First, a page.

you know its one thing to co-conspire with someone but its quite another to expect someone else to go along with YOUR plan.
  12. by   workinurse@aol.
    We all fear getting in trouble and covering our liabilities, the stress to the nurse is the problem here.
    Patients are customers buying medical goods and services but we want them to be hostages.
    What I am interested in is--did the patient benefit? the family?
    What was the result?
    Maybe we can learn something new by thinking outside the box.
    Lets find a way to make it legal and quit worrying about a customer customizing their care--or lack thereof just as we see in DNR and hospice orders.
    Family at home on Christmas benefits the patient in ways hospitals can not.
  13. by   nur20
    I don't feel this would be the time to think outside of the box.I have nothing against a patient going home or anywhere else, something that may benefit both parties, however, the proper documentation, orders, etc. must be done.WE are responsible for this patient until something in writing says we are not. That's the way the judge would look at it. In this case there would be a long line of defendents in court should something have happened. I agree with the above poster that i would document that my superiors were aware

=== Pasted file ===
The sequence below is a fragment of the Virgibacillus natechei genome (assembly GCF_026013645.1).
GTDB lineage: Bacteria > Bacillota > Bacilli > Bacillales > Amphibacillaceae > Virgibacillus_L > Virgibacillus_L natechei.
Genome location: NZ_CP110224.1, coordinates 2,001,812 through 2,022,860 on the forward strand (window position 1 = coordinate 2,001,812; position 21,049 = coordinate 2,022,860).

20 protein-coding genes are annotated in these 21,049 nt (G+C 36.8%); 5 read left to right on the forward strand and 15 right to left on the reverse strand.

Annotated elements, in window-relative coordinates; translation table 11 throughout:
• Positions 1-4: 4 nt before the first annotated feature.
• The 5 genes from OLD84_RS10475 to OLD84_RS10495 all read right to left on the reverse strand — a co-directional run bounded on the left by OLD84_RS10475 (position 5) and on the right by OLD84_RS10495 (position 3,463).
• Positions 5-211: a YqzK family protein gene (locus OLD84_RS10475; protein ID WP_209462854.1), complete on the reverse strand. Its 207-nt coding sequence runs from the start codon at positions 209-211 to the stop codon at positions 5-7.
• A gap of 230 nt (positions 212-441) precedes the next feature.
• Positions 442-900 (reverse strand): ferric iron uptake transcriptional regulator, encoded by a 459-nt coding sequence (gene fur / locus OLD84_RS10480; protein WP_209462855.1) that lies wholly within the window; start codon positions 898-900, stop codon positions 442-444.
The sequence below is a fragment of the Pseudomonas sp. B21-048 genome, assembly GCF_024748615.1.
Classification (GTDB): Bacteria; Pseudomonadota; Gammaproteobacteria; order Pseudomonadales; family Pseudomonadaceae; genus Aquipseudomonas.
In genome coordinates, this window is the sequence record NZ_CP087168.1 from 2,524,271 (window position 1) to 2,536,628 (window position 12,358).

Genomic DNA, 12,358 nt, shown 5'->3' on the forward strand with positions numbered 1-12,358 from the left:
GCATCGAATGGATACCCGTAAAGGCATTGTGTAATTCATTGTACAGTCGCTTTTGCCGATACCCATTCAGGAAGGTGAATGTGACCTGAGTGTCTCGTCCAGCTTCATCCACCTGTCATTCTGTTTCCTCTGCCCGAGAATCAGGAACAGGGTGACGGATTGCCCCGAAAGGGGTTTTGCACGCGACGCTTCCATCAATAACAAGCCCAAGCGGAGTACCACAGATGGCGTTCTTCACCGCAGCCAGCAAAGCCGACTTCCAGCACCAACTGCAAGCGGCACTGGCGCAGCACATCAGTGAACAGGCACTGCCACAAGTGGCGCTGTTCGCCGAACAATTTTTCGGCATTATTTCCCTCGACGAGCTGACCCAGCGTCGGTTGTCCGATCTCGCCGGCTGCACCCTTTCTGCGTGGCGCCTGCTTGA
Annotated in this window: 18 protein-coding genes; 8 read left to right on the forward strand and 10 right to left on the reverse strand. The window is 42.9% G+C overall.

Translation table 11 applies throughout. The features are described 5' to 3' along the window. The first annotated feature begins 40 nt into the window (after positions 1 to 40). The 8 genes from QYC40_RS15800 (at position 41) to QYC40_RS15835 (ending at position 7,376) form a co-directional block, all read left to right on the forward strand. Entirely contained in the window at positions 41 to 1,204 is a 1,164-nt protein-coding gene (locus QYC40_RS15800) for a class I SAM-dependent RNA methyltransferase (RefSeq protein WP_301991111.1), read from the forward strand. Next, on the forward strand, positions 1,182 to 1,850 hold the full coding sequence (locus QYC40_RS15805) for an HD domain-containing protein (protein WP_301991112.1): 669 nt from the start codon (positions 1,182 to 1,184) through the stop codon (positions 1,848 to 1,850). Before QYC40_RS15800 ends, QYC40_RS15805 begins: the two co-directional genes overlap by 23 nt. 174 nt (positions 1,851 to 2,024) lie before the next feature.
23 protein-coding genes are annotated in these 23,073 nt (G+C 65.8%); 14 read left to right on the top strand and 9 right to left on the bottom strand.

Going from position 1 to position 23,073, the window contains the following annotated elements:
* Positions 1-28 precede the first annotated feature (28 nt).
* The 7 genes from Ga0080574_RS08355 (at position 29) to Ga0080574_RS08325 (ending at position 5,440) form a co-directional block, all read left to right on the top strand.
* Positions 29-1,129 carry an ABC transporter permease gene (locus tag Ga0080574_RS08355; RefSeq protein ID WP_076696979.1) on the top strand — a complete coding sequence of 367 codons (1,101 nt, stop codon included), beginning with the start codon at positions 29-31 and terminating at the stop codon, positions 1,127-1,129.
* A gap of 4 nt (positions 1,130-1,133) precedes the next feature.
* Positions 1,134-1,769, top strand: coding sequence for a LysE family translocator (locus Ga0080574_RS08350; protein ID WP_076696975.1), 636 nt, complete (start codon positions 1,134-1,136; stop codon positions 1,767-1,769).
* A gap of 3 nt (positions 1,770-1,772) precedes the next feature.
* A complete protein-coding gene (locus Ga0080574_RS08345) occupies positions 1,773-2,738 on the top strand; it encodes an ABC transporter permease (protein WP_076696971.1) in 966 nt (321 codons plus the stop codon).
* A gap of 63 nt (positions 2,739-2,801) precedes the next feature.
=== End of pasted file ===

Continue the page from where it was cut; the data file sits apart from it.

14. by   workinurse@aol.
    I do agree with documenting whatever is needed to keep out of court.
    The stress of worrying about going to court is damaging to our bodies, the stress of being in court would be much more injurious.
    Stress hormones cause actual physical damage, not the least of which is physical changes to the brain, (amygdula and hyppocampus)
    I think we need laws to relieve our stress when patients and doctors decide to customize care.
    Stress is killing us.